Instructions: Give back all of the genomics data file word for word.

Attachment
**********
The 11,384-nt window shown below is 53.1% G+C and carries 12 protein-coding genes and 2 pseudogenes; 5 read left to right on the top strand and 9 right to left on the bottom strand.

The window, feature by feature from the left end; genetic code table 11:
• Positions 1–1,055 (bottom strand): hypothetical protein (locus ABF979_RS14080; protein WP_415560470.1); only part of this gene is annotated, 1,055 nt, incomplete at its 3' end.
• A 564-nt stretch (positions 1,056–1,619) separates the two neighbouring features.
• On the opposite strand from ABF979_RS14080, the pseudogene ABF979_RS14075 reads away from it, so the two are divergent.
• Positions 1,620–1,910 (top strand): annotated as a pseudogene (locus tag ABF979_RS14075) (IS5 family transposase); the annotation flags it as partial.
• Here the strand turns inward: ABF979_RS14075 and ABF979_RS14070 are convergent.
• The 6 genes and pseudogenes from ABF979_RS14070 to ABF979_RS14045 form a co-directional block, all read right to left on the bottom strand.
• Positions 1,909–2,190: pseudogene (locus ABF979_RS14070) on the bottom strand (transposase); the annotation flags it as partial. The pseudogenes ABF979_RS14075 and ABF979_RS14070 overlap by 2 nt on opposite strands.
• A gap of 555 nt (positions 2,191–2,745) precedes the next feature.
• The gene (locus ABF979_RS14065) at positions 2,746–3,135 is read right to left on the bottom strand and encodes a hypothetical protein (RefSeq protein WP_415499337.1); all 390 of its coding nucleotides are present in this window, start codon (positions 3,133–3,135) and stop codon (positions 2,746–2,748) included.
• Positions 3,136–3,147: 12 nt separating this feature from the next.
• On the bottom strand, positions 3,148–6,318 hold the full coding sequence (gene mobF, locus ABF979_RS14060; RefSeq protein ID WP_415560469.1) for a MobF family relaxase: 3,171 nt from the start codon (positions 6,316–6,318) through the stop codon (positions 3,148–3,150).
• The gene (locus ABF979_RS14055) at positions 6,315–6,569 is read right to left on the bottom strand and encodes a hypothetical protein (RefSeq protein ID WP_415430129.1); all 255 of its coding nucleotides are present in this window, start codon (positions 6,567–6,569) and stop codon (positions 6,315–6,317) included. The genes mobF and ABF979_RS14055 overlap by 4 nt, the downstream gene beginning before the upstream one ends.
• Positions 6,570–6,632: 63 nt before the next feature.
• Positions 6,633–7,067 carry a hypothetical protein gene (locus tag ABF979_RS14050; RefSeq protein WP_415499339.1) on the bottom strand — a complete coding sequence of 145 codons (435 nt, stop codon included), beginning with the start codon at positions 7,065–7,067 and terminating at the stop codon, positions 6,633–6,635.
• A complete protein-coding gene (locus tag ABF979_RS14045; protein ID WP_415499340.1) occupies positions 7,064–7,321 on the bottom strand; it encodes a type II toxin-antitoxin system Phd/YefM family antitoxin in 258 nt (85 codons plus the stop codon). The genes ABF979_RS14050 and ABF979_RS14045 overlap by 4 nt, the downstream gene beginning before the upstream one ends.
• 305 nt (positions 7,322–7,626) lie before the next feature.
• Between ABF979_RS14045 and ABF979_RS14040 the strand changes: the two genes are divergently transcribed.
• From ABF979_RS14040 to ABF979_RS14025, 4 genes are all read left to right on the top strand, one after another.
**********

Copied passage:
The 11,384-nt window shown below is 53.1% G+C and carries 12 protein-coding genes and 2 pseudogenes; 5 read left to right on the top strand and 9 right to left on the bottom strand.

The window, feature by feature from the left end; genetic code table 11:
• Positions 1–1,055 (bottom strand): hypothetical protein (locus ABF979_RS14080; protein WP_415560470.1); only part of this gene is annotated, 1,055 nt, incomplete at its 3' end.
• A 564-nt stretch (positions 1,056–1,619) separates the two neighbouring features.
• On the opposite strand from ABF979_RS14080, the pseudogene ABF979_RS14075 reads away from it, so the two are divergent.
• Positions 1,620–1,910 (top strand): annotated as a pseudogene (locus tag ABF979_RS14075) (IS5 family transposase); the annotation flags it as partial.
• Here the strand turns inward: ABF979_RS14075 and ABF979_RS14070 are convergent.
• The 6 genes and pseudogenes from ABF979_RS14070 to ABF979_RS14045 form a co-directional block, all read right to left on the bottom strand.
• Positions 1,909–2,190: pseudogene (locus ABF979_RS14070) on the bottom strand (transposase); the annotation flags it as partial. The pseudogenes ABF979_RS14075 and ABF979_RS14070 overlap by 2 nt on opposite strands.
• A gap of 555 nt (positions 2,191–2,745) precedes the next feature.
• The gene (locus ABF979_RS14065) at positions 2,746–3,135 is read right to left on the bottom strand and encodes a hypothetical protein (RefSeq protein WP_415499337.1); all 390 of its coding nucleotides are present in this window, start codon (positions 3,133–3,135) and stop codon (positions 2,746–2,748) included.
• Positions 3,136–3,147: 12 nt separating this feature from the next.
• On the bottom strand, positions 3,148–6,318 hold the full coding sequence (gene mobF, locus ABF979_RS14060; RefSeq protein ID WP_415560469.1) for a MobF family relaxase: 3,171 nt from the start codon (positions 6,316–6,318) through the stop codon (positions 3,148–3,150).
• The gene (locus ABF979_RS14055) at positions 6,315–6,569 is read right to left on the bottom strand and encodes a hypothetical protein (RefSeq protein ID WP_415430129.1); all 255 of its coding nucleotides are present in this window, start codon (positions 6,567–6,569) and stop codon (positions 6,315–6,317) included. The genes mobF and ABF979_RS14055 overlap by 4 nt, the downstream gene beginning before the upstream one ends.
• Positions 6,570–6,632: 63 nt before the next feature.
• Positions 6,633–7,067 carry a hypothetical protein gene (locus tag ABF979_RS14050; RefSeq protein WP_415499339.1) on the bottom strand — a complete coding sequence of 145 codons (435 nt, stop codon included), beginning with the start codon at positions 7,065–7,067 and terminating at the stop codon, positions 6,633–6,635.
• A complete protein-coding gene (locus tag ABF979_RS14045; protein ID WP_415499340.1) occupies positions 7,064–7,321 on the bottom strand; it encodes a type II toxin-antitoxin system Phd/YefM family antitoxin in 258 nt (85 codons plus the stop codon). The genes ABF979_RS14050 and ABF979_RS14045 overlap by 4 nt, the downstream gene beginning before the upstream one ends.
• 305 nt (positions 7,322–7,626) lie before the next feature.
• Between ABF979_RS14045 and ABF979_RS14040 the strand changes: the two genes are divergently transcribed.
• From ABF979_RS14040 to ABF979_RS14025, 4 genes are all read left to right on the top strand, one after another.